Google Ads provide valuable insights into campaign performance such as ad impressions, clicks, clickthrough rates, etc. However, Google Ads tracking can help advertisers achieve a lot more. From information about what devices are best working for you to traffic segregation of different Google advertising networks, advertisers can access this information by including tracking settings under URL options.

Tracking each click, and it’s whereabouts, and following it up is an excellent way of running successful campaigns.

Let’s dig in further to understand what AdWords tracking is all about and more about URL options.

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How does Google Ads tracking work?

The final URL (of ads) is the base of Google Ads tracking. Customizing your tracking setting is vital because, without tracking, ads direct users to your landing page URL, i.e. your final URL. With tracking, you can send users who are potential customers to specific landing pages which are rich with information like targeted keywords.

Parallel tracking! What’s that? Find out more about it here itself.

What are URL options?

URL options are made of two principal parts, tracking template and custom parameter.

Tracking template: The tracking template is where you have to fill in your tracking information. Each time a user clicks on an advertiser’s ad, Google Ads adds tracking information to the final URL. And thus, you generate your landing page URL.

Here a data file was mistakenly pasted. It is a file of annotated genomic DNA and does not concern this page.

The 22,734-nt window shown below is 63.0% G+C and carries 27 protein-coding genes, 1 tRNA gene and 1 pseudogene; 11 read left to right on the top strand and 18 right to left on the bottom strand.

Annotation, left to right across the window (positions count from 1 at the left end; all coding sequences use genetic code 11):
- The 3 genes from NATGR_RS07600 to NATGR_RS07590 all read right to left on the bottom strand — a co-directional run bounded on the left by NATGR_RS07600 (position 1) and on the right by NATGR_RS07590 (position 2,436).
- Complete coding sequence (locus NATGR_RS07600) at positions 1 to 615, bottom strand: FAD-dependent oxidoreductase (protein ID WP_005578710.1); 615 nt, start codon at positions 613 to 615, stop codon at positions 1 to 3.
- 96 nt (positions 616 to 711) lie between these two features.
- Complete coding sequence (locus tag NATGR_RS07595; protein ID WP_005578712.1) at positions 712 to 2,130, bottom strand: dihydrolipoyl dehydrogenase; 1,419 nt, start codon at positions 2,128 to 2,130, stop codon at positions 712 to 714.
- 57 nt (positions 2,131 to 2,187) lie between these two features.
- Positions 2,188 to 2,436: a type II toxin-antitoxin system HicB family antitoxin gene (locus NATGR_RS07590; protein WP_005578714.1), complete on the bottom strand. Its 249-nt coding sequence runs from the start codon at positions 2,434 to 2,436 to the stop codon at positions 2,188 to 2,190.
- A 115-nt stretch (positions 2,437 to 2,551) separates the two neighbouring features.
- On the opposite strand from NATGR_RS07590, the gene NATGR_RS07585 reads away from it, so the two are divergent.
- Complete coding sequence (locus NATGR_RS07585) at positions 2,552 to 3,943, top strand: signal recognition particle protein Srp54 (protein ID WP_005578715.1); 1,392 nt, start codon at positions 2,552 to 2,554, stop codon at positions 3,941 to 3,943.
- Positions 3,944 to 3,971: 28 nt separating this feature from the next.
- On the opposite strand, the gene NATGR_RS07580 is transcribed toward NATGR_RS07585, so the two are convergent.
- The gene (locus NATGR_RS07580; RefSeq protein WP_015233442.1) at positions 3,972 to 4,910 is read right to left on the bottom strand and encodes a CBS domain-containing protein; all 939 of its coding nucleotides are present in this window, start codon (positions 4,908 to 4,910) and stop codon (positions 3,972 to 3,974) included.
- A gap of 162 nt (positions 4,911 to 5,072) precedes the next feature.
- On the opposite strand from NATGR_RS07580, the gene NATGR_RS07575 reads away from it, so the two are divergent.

Custom parameter: A custom parameter is a type of URL parameter. Advertisers can create it themselves and add it to tracking templates and final URLs.

Important notes:

Advertisers can create and edit URL options at different levels (account, campaign, ad group, keyword, and sitelink). However, advertisers can update tracking information for URL options at the ad group, campaign, or account level without having to resubmit ads for approval. URL options at the ad, keyword, or sitelink level will need to go through review whenever the advertiser makes a change.

Advertisers can create tracking templates at the ad group level, campaign, or account level. Google applies this template to all of the ads in that corresponding ad group, campaign, or account. If advertisers define various tracking templates at different levels, Google Ads uses the most specific tracking template. The keyword tracking template is the most precise followed by the ad, ad group, campaign, then account.

Advertisers can also use the Test button to validate the tracking.


CEO and co founder of AdNabu. Exploring the intersection of data and marketing